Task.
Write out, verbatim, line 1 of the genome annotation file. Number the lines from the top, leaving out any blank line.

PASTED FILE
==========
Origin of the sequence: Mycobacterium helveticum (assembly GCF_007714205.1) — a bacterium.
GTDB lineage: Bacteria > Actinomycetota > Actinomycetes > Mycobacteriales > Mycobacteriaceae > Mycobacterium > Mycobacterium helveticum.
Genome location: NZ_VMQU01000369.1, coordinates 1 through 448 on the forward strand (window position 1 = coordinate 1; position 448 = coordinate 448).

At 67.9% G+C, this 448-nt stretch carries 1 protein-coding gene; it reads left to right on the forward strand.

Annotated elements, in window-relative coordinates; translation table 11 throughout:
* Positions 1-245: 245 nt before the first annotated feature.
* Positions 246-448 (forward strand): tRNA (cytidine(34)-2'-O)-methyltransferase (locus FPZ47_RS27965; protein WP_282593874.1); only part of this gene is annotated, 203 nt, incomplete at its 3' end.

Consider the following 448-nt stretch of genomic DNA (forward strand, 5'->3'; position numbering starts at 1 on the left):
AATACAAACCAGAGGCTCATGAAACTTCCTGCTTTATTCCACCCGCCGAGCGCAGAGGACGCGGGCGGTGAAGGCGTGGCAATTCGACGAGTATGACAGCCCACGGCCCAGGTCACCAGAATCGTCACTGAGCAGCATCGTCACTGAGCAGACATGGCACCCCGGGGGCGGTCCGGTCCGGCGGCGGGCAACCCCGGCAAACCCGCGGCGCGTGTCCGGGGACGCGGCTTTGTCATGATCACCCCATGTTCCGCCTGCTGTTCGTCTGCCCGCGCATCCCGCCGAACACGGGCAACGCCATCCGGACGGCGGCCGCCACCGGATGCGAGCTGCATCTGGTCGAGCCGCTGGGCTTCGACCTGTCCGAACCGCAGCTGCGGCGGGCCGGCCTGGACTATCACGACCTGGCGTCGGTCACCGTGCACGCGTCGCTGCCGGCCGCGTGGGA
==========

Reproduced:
Origin of the sequence: Mycobacterium helveticum (assembly GCF_007714205.1) — a bacterium.